The Sower’s Strategy: A Way to Speed up the Energy Transition
by Ugo Bardi
Ugo Bardi (Italian, born 1952) teaches physical chemistry at the University of Florence, Italy. His interests cover the depletion of mineral resources and peak oil, nanotechnology, and robotics. He runs the Italian section of the Association for the Study of Peak Oil and blogs on www.cassandralegacy.blogspot.com. His most recent book is The Limits to Growth Revisited.
‘Don’t eat your seed corn!’ is a well known saying. It refers to the age-old farmer’s strategy of saving some of the harvest of the current year as seeds for the next. Unfortunately, however, our main energy source today, fossil fuels, produces no ‘seeds’. Once extracted and used, it is gone forever and the same is true for all our mineral resources. This is what we call ‘depletion’. In addition, fossil fuel burning is the main cause of climate change; an even more worrisome problem.
So far, we have been behaving like farmers who eat their seed corn; burning fossil fuels and consuming our resources as fast as possible. And we are still investing enormous amounts of money just to continue doing that. According to the Grantham Research Institute, about $650 billion were spent to develop new fossil fuel resources in 2012, mainly for oil and gas and, in particular, for the so called ‘non conventional resources’ (e.g. shale oil). This is the result of our current way of thinking, which emphasizes short-term gains. Not only does this strategy worsen the climate problem, but it forces us to spend more and more as depletion progresses and that perpetuates our dependence on fossil fuels. Obviously, that can’t continue for a long time.
Is there a way out? Yes, if we go back to the wisdom of ancient farmers: don’t eat your seed corn! Of course, we can’t sow fossil fuels, but we can sow what these fuels provide: energy and minerals. We can use some of this energy and these minerals as seed to create the structures needed for a sustainable economy until, in the future, renewable energy eventually produces enough to replace itself and we learn how to recycle minerals much more efficiently than we do now. This is the sower’s strategy applied to the modern world.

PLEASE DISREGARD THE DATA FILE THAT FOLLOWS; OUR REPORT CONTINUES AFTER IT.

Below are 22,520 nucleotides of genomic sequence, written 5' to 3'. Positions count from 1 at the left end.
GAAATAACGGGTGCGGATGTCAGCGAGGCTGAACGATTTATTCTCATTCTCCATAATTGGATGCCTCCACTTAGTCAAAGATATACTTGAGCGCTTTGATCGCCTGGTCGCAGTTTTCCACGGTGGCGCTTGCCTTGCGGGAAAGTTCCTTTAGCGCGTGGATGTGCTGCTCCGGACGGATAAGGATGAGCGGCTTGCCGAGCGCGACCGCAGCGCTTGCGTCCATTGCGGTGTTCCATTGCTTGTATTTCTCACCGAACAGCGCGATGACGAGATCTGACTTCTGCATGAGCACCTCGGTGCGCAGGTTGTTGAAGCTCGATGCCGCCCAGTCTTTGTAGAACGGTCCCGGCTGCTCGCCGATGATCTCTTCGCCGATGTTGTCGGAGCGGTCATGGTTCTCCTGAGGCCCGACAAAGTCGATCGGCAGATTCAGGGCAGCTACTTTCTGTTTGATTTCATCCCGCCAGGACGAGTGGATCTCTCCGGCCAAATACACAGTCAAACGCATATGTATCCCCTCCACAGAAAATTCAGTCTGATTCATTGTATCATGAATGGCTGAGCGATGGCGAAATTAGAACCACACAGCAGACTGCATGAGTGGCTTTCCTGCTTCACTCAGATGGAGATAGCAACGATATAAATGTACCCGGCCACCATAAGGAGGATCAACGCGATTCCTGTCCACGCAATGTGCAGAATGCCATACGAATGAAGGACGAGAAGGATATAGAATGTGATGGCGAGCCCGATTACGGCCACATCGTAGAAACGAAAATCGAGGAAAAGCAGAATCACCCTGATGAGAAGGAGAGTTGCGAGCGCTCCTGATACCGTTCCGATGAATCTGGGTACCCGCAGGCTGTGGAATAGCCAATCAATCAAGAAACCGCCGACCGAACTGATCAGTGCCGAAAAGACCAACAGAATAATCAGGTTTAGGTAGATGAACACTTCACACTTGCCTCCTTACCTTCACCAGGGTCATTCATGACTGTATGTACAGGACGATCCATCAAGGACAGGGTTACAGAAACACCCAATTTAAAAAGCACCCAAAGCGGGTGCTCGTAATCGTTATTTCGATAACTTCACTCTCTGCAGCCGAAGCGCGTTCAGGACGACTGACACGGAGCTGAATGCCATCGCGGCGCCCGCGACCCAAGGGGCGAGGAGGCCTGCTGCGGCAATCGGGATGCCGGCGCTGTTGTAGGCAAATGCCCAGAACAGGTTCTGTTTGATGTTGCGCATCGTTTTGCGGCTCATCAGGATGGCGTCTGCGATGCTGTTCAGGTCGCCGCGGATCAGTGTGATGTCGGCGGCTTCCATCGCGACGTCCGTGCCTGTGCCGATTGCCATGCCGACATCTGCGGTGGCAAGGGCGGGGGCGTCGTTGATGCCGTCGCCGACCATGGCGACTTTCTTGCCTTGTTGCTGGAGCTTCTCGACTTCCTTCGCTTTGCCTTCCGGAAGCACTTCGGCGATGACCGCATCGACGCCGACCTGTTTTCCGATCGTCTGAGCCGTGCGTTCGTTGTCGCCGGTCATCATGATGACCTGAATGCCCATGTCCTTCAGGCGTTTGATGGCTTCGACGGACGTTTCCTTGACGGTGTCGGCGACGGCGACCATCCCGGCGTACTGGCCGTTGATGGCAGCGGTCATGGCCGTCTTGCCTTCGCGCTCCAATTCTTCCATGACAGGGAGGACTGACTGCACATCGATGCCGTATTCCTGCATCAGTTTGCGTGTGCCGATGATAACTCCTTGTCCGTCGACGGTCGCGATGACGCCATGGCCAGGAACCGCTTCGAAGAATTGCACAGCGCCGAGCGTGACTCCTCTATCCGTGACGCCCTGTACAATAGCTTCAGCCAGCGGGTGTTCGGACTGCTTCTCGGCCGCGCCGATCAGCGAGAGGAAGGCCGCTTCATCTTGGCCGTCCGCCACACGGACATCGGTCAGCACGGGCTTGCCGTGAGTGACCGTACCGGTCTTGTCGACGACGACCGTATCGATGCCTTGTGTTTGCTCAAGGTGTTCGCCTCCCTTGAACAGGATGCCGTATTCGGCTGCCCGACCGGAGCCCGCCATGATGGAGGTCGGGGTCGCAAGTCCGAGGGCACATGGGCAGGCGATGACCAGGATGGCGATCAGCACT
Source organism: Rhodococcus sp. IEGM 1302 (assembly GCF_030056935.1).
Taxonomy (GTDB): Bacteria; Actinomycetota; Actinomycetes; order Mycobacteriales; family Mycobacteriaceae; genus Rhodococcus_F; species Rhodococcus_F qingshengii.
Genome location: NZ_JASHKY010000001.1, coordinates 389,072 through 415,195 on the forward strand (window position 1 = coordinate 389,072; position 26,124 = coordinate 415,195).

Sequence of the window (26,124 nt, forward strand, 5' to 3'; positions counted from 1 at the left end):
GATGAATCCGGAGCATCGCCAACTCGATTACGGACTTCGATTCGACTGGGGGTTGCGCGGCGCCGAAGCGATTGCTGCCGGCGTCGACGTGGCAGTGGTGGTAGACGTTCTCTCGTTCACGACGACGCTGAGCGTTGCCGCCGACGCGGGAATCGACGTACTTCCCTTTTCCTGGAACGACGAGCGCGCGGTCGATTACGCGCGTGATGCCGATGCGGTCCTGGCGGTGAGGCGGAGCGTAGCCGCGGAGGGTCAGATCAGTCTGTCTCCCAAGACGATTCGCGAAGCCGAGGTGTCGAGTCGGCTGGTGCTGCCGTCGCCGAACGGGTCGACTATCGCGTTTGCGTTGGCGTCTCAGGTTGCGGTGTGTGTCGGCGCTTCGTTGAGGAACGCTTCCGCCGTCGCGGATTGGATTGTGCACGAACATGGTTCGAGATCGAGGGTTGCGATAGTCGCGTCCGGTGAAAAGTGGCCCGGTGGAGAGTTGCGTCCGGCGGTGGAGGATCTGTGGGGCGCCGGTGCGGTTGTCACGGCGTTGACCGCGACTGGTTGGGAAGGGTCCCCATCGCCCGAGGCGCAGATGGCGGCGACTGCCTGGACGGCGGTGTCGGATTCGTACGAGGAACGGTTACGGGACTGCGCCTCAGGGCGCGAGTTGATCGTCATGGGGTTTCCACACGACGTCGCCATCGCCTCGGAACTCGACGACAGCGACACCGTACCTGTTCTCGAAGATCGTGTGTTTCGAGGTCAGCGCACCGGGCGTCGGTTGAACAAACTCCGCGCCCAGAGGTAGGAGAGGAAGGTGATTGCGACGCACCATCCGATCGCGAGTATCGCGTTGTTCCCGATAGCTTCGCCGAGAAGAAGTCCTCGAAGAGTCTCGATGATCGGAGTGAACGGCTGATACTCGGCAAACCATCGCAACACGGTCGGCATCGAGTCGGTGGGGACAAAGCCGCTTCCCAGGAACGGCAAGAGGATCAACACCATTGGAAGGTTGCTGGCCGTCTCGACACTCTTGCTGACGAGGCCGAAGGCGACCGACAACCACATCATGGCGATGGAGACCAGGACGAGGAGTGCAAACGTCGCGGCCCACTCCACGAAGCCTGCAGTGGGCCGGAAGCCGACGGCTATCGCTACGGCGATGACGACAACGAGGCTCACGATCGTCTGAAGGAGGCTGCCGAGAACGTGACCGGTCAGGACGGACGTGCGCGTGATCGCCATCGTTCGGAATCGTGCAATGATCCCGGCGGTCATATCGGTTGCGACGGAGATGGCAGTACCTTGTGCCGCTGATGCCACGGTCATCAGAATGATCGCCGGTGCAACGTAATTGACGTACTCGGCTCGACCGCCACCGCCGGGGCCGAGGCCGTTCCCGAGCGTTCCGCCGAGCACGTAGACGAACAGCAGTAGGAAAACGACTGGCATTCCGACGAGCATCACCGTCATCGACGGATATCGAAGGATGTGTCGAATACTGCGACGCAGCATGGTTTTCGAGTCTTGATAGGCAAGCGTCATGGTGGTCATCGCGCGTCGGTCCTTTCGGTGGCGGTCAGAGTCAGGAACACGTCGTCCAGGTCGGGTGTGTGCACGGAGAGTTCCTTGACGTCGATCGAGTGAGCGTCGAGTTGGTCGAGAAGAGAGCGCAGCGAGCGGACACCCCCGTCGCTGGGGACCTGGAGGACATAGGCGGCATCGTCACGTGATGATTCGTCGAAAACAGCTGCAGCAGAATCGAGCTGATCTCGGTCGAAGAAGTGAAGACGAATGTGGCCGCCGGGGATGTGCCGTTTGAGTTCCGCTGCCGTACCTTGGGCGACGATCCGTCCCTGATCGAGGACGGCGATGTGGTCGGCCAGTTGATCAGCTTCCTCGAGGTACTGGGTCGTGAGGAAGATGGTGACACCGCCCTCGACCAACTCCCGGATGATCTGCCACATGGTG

We are already using this strategy. At present, most of the resources used to build renewable energy plants and other elements of a sustainable economy come from fossil fuels. It is good that we are doing that, but are we doing enough? According to UNEP, some $250 billion were spent in 2012 for new renewable sources. This is much less than what is being invested in fossil energy but, so far, it has nevertheless allowed a rapid and consistent growth of renewable energy. The problem is that there is no guarantee that the necessary levels of investment will be maintained in the future if we continue giving priority to fossil fuels. Indeed, in 2012 we saw a decline in the investments in renewables. So, if we leave choices on energy to the market alone, we risk facing runaway climate change together with rapid resource depletion, without having sufficient resources available to create a new energy system. If we continue along this path we will eat all our seed corn.
Instead, we need to save our seed corn. This means investing a significant fraction of the energy and resources we are producing today into a sustainable economy, even though that may not provide the largest short-term returns. First, it means investing in renewable energy, i.e. energy technologies that don’t produce greenhouse gases, are efficient in terms of ‘energy return for energy invested’ (EROI) and don’t occupy too much land, in particular photovoltaics and wind power. It also includes infrastructure and industrial technologies that tend to recover resources and avoid the use of rare and disappearing mineral resources. The concept of ‘efficiency’ can also be included, with the caveat that it must not perpetuate dependency on fossil fuels (an example of such an ineffective strategy is moving from coal to natural gas).